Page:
by Kate Evans
The Morgan County Observatory Foundation plans to reopen the observatory on Sunday, September 4 during Labor Day weekend. An open house will be held from 3-5 p.m. with a variety of activities. A star party with telescope viewing will take place that night starting around 9:30 p.m., weather permitting, said observatory foundation secretary Kathryn Krenn.
Activities at the afternoon open house include a planisphere-a circular star map to identify the constellations and stars, astronomical quizzes about the moon and planets and a telescope simulation, Krenn said. They’ll also be raffling off some telescopes. They’re hoping that people will come back that evening for the star party and a look through the telescope.
New astronomical posters and a new looped slide show are coming for people to see at the open house or to watch while waiting in line for their turn at the telescope, she said.
Rain dates for the opening if needed could be either Labor Day Monday, September 5 or the following Saturday, September 10, Krenn said.
Repairs and clean-up
An August 15 Morgan County Observatory Foundation Facebook post said that they were hard at work getting the telescope in working order.
“The declination motors were slipping and we could not reliably move the telescope up and down. That is all fixed but we have a few more maintenance chores to complete. Our goal is to reopen Labor Day weekend – stay tuned,” said the post.
Morgan County Observatory Foundation president Kevin Boles said that their board had known that some repairs were needed and noticed more at the end of April.
Mold and mildew mitigation was required and they had to replace the couplings on the telescope. Plus there was a small roof leak and a lot of cleaning that needed done, Boles said. Some new board members had the engineering skills to work on the telescope.
Krenn said that her husband has electrical, mechanical and machinery skills plus expertise in optics which they needed for the telescope.
The board emptied out the observatory books and magazines and did a lot of cleaning this summer, he said. They also put in dehumidifiers and cleaned half the dome.
Recent work included repainting some of the walls inside, refinishing the outside paneling on the north end of the observatory and painting the front door blue, Krenn said.
Boles said that the observatory hadn’t been used in two and a half to three years with the COVID pandemic. The last private star party was held in March 2019. Boles felt there had been more rain and humidity the past few years that contributed to the mold and mildew.
Krenn said they had a little water damage from the roof leak plus the building had been closed for COVID.
“It needed some T.L.C.,” she said.
While the observatory was closed for COVID, Boles continued doing several star parties a year at Cacapon State Park and also at Wind Dance Farm and Education Center with his personal telescope along with doing lectures.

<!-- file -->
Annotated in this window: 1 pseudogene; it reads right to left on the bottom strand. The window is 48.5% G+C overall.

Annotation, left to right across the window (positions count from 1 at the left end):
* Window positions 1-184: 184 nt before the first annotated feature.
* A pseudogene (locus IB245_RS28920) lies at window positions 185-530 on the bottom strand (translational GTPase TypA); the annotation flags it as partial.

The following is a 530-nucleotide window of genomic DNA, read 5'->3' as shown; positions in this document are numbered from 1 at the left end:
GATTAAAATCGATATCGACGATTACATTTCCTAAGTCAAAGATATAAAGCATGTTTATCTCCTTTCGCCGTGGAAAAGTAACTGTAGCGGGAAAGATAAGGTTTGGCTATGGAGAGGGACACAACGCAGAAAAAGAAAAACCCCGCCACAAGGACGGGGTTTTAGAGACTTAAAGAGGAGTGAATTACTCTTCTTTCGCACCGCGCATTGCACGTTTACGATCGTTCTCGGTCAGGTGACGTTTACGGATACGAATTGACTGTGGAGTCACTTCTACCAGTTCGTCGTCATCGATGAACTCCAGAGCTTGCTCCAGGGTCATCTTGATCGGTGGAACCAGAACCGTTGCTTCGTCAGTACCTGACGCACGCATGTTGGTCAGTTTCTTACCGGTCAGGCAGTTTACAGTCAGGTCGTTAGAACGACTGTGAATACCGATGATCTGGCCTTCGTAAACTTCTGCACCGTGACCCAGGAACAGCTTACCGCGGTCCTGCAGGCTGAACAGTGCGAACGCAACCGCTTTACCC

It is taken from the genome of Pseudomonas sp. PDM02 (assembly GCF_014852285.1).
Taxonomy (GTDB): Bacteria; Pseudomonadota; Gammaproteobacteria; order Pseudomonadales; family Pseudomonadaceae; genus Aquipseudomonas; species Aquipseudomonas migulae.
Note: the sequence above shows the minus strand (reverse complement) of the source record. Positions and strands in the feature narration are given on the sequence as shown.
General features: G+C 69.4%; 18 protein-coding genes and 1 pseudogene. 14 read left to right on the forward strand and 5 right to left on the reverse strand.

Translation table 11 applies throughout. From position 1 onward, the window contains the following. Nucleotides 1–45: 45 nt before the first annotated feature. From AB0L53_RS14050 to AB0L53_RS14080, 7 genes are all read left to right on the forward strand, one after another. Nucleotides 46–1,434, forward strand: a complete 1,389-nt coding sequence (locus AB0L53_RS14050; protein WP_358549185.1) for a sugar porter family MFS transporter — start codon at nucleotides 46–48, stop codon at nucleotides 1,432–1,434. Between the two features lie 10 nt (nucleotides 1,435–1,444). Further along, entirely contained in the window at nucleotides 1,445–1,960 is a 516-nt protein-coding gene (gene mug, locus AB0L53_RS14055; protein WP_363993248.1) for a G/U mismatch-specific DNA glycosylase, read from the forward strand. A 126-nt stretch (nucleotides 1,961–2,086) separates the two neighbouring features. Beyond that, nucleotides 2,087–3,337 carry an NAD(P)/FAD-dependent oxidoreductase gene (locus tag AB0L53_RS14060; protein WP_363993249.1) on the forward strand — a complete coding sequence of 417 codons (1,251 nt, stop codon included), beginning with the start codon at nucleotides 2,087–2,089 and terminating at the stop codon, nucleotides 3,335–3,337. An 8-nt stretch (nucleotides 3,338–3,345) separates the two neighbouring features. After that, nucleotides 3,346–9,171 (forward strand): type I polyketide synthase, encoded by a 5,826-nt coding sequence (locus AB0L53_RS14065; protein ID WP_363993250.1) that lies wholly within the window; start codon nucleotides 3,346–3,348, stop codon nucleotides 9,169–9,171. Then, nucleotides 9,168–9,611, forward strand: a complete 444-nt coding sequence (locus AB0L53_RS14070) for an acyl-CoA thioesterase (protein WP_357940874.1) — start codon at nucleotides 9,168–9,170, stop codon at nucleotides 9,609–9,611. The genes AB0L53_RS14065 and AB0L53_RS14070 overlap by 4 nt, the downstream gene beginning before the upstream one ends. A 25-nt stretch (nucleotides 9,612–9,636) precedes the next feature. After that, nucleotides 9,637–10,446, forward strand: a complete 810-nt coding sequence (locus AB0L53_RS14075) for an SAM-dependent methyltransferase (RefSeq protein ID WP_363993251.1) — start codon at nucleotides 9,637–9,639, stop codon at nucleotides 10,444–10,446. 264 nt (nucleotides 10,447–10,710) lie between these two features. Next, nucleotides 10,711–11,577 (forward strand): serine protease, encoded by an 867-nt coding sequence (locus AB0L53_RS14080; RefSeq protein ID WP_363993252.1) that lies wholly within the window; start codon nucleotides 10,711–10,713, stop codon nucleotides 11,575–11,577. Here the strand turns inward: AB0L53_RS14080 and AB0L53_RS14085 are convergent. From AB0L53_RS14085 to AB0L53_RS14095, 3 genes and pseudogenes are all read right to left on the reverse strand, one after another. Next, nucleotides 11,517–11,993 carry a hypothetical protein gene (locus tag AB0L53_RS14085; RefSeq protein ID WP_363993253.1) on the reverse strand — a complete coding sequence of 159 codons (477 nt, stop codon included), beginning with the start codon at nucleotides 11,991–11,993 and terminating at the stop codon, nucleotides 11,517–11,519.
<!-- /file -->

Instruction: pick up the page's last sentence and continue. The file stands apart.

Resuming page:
The Morgan County Observatory has been in operation for 20 years. Boles began meeting with interested individuals in December 1998 to plan building an observatory to host the 16-inch Cassegrain telescope that was originally donated by the U. S. Naval Academy to Morgan County Schools.
“First Light” or the first look through the telescope was in February, 2002, Boles said.
The former U.S. Naval telescope is one-third the size of the Hubble Space Telescope and is capable of deep space and planetary exploration. Visitors can see celestial objects such as comets, asteroids, nebula, double stars and quasars through first-hand viewing.
New board members
The Morgan County Observatory Foundation held elections in April. Boles remains the president. The vice president is Alan Moeck and the treasurer is Randal Stewart. Kathryn Krenn is the secretary and her husband John Hrubec is also a board member. Both are engineers. Hrubec has the qualifications to work on the telescope, Boles said.
Other observatory foundation members are Rick Watson, Roger Skidmore and former county sanitarian Rob Campbell. Campbell was active on the board some years back and has returned, Boles said. The observatory has issues with bathrooms, water and sewer so Campbell’s expertise as a sanitarian is invaluable.
Boles said they’ve trained three new telescope operators. Boles, Moeck and another person are also trained telescope operators.
Krenn said that they have a lot of big future plans for the observatory that include computer controls on the telescope for classroom viewing and possible public access along with a mounted camera for taking photos. Photos taken at night have to have very long exposures, she noted.
Programs will feature star parties, classroom activities, possibly public access to telescope images and even public astronomy lectures.
“We’re hoping to take it to a new level,” Krenn said.
Their three top projects are cameras, computer automatic targeting of the telescope and building a bathroom onto the observatory. The observatory doesn’t have a bathroom. The observatory board is renting a porta-potty at present.
“We are really excited to get it opening this Labor Day weekend. People in the community are very excited. We want it to be a centerpiece of Morgan County,” Krenn said of the observatory.
Donations are welcome, Krenn said. Send checks to the Morgan County Observatory Foundation, P. O. Box 149, Berkeley Springs, WV, 25422. If there is a specific project you’d like to donate toward, indicate that on the check memo line.